Monday, May 07, 2007

Out of Seoul

A busy day in Seoul
Next morning I meet Jina at 10am (or perhaps a bit later, cough, that was the plan anyway), we buy kimbaps, basically like Korean sushi, filled with all sorts of things - ours are veg and tuna.

Kimbab being filled up

Then she drives us out to the Korean folk village near Suwon. It's 40-50km away, but takes absolutely hours with the horrendous traffic. There we enjoy a Farmers dance, Traditional wedding, buildings of different styles, and an awful lot of kids. One walking along next to us asks her mother "Mum, why are there so many foreigners here?"

This chewy dried squid is not chewy enough, allow me..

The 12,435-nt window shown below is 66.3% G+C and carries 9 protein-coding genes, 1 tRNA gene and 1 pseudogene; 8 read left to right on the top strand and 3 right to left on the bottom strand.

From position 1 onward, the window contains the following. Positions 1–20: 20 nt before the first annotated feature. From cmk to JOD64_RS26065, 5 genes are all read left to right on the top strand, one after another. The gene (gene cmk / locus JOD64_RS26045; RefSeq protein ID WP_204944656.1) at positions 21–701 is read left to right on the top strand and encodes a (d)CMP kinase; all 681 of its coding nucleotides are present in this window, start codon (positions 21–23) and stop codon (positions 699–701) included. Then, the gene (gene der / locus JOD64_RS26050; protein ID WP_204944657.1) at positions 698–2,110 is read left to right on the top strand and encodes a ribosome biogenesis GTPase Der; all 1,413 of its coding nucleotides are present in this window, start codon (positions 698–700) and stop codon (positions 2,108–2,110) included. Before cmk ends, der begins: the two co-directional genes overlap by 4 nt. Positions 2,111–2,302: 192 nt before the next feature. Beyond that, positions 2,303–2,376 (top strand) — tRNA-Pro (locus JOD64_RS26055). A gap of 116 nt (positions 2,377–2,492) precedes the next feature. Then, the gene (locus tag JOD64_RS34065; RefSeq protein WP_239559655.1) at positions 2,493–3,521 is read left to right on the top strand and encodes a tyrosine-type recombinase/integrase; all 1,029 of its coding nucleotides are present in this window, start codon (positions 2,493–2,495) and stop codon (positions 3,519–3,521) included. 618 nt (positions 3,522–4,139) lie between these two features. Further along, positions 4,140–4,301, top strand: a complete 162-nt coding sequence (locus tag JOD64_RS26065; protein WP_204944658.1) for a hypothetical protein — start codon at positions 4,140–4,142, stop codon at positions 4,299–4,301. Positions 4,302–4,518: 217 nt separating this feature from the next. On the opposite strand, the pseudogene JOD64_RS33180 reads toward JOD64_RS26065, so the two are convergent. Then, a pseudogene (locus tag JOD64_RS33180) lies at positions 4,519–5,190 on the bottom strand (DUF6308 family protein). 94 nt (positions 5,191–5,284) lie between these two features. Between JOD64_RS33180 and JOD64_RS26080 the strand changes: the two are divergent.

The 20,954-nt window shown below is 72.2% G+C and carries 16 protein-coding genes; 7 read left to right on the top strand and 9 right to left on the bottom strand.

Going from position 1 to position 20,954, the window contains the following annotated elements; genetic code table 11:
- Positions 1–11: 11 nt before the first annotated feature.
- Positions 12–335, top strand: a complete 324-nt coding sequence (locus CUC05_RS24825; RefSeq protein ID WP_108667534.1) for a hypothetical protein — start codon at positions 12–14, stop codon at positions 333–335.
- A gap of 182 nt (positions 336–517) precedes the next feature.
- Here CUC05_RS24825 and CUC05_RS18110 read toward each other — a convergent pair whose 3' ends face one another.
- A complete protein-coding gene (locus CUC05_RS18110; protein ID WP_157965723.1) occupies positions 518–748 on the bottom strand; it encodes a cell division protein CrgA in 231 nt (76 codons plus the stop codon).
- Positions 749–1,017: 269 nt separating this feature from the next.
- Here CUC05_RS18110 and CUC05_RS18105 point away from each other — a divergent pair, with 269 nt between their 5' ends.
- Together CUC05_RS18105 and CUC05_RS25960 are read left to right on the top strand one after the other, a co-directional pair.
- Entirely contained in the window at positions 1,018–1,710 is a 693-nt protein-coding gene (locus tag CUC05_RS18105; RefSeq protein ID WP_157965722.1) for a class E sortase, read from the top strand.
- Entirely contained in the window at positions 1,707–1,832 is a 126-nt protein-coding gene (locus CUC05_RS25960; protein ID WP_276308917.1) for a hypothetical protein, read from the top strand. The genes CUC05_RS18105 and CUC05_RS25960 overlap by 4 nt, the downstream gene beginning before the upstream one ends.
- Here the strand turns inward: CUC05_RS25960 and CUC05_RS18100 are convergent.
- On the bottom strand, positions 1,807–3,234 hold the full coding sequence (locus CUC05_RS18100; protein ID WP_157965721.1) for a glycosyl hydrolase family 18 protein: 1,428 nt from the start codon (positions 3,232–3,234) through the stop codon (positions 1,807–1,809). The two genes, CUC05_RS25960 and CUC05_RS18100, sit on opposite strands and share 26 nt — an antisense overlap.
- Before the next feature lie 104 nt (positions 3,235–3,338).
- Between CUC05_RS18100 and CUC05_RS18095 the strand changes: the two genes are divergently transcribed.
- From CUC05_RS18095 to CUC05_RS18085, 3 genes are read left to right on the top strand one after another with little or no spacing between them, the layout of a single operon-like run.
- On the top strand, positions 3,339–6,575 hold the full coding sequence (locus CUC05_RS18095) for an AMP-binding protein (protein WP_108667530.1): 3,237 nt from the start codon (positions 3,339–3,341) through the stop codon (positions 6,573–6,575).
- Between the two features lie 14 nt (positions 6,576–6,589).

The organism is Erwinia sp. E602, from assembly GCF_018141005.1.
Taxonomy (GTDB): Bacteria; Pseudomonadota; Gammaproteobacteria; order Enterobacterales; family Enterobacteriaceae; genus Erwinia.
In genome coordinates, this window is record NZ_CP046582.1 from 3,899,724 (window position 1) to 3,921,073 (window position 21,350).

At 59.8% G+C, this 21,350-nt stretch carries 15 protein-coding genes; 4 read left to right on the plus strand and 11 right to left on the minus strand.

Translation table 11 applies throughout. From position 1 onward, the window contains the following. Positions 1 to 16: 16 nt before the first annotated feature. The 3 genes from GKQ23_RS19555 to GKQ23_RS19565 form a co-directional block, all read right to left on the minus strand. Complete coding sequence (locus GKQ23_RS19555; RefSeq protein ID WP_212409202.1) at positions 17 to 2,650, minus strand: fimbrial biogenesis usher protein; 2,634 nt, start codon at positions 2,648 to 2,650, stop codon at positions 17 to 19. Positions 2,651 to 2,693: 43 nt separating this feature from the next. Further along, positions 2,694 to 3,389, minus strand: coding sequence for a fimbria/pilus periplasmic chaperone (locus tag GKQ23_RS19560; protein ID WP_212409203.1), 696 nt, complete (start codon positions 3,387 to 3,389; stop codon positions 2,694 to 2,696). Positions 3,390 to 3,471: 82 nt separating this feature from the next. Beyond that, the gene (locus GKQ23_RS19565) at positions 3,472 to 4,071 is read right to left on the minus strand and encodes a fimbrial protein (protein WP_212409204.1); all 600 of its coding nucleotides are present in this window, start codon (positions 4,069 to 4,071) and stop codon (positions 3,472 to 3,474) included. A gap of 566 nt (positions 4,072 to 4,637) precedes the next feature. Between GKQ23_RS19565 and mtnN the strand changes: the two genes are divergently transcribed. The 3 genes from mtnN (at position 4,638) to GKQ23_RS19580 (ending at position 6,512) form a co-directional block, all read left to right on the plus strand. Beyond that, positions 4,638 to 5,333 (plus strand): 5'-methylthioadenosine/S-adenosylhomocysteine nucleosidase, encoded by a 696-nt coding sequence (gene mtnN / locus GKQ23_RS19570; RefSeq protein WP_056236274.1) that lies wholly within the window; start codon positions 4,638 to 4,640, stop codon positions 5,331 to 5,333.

There go my teeth

Round they go

Impressive acrobatics

But silly hats

Get used to this pose in Korea

Making traditional sauces, some of which take years

The bride is helped


Kimchi pancake

Nosh. Soft beancurd and others

We visit Jina's Dad briefly in hospital, then go for food in Chuo market. Actually we have Korean "fast food", i.e. tteokbokki (rice cakes in a spicy red sauce) and odeng (processed seafood on a stick).

What exactly is this stuff?

Street food, spicy and tasty

Next day, I meet Yumi late morning and we walk around Sincheon before going for bbq for lunch, tasty as always, sitting cross-legged on a heated floor, but she takes me over to Namsan, the hill with the N'Seoul Tower at the top, the closest Seoul has to an "icon" - it looks a bit like Toronto's CNN tower! A bus ride up (would have been a nice walk but we're a bit pushed for time), and we head up top for the panoramic view. Round above the windows various world cities are listed together with the distances.

The tower from below



Looking down over the city from the N'Seoul Tower

Admiring the view